If you asked the average Mainer in 2022 their thoughts on pinball machines, they probably would not have anything negative to say about them.  They might even say that pinball was kind of boring, especially when compared to other entertainment options.

This was not always the case, though.  Back in the 1960s, 1970s, and even the early 1980s, many people thought playing pinball was a gateway to other vices.

Because of this, many cities and towns put limits and restrictions on pinball machines and other coin operated amusement machines.

One of these cities was Freeport, Maine.

According to the KJ, Freeport currently has a law on the books that requires businesses that want to have a pinball machine on their premises apply for a license and pay a $100 annual fee.  Keep in mind, that fee is for EACH coin operated game.  It must have been really expensive to run an arcade in Freeport!

On top of that, because of the concerns about the "morality" of such games, the town could deny a business owner the license if they felt the person lacked “proof of good moral character”.  In other words, if the person had been convicted of a crime.

Because of this law, there are no licensed pinball or coin operated video games in the town.

It looks like that may be about the change.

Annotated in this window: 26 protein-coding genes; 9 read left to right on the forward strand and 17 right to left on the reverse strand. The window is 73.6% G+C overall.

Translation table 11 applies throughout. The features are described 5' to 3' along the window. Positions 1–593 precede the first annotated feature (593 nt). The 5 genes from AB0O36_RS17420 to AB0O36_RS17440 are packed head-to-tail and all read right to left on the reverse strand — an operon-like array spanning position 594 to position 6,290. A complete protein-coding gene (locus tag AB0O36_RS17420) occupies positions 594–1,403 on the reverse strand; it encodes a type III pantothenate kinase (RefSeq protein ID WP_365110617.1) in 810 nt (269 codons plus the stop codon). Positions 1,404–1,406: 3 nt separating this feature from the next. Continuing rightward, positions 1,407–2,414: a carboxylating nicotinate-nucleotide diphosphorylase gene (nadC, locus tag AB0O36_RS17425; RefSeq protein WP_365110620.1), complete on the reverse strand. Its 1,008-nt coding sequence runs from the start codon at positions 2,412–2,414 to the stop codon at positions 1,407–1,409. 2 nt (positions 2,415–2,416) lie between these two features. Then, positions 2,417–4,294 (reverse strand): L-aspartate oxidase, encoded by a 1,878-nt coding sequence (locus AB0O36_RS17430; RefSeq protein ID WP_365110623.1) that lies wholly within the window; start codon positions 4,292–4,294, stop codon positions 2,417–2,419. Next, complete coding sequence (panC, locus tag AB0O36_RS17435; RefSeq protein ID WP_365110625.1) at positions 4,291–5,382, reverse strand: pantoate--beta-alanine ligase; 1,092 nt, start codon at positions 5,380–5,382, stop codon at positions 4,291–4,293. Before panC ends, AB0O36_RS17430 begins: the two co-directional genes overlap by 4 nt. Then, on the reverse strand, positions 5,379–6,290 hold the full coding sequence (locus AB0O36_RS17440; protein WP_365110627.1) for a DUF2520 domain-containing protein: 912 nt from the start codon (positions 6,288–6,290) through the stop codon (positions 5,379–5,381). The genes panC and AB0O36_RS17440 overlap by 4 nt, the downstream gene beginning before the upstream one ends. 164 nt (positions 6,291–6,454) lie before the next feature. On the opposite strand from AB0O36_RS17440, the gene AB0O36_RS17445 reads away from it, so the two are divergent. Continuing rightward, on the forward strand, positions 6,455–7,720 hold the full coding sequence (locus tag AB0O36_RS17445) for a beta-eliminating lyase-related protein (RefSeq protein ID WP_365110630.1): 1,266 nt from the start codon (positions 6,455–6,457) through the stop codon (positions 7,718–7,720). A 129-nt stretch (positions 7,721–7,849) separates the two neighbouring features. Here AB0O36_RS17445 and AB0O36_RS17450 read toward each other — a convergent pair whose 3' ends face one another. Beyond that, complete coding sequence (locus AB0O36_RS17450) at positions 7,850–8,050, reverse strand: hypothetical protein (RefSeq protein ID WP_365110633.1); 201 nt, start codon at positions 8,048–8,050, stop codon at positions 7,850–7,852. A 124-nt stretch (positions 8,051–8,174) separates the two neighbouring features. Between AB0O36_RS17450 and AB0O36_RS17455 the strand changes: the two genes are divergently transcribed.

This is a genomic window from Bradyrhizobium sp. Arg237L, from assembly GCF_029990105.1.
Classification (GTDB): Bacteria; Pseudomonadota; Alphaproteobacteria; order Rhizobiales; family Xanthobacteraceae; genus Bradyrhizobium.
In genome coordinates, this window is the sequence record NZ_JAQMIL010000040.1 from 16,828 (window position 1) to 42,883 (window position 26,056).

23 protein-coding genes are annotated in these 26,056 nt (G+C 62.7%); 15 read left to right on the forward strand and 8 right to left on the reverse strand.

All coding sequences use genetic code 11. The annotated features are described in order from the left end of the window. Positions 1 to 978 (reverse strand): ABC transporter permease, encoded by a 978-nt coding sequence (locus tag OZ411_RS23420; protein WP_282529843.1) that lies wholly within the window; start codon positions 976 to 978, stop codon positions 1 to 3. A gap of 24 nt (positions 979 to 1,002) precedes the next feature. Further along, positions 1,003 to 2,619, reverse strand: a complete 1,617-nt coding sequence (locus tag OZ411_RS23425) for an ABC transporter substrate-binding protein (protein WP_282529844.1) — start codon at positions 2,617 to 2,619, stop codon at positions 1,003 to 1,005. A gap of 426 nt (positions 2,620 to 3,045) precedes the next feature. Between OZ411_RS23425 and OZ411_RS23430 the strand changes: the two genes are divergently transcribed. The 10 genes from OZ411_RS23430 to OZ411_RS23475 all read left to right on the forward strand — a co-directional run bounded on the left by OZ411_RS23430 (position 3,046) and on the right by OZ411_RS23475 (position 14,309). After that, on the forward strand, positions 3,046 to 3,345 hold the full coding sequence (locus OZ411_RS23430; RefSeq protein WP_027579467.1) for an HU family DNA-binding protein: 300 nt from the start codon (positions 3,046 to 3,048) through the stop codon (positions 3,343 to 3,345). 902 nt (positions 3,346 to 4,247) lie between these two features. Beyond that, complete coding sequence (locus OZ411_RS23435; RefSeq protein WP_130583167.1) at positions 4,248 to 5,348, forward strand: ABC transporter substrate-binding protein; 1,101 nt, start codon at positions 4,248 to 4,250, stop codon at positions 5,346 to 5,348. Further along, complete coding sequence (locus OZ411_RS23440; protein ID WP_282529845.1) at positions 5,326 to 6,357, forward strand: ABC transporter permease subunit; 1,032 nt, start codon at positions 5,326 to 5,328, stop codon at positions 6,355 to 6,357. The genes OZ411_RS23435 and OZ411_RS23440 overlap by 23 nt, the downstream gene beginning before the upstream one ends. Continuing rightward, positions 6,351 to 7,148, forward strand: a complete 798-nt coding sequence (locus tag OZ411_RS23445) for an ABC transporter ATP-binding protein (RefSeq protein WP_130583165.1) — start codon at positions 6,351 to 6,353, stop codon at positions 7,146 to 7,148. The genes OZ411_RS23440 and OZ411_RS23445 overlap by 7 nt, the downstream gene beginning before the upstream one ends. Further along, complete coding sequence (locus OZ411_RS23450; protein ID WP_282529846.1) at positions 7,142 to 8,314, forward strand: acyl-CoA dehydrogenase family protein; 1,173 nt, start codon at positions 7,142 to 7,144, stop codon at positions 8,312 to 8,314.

According to the KJ article, today (July 5th), the town council will consider changes to that restrictive law.

The discussion about rolling back the restrictive law got kicked off when an entrepreneaur wanted to open a retro arcade in the town.  The problem?  It would have cost the business $10,000 a year just in licensing fees.  In the end, unrelated concerns put a stop to the project, but it did get people in the town talking about the seemingly outdated ordinance.

What are your thoughts?

9 Closed Maine Amusement & Water Parks

We have put together a list of now closed amusement parks and water parks. Some of these were in operation in the 1980s, 1990s, 2000s, and 2010s... Some haven't been around for over a century. ***Keep in mind that some of the information regarding when these places were open and what they offered comes from listener comments and stories passed down by people who visited (or worked at) these parks.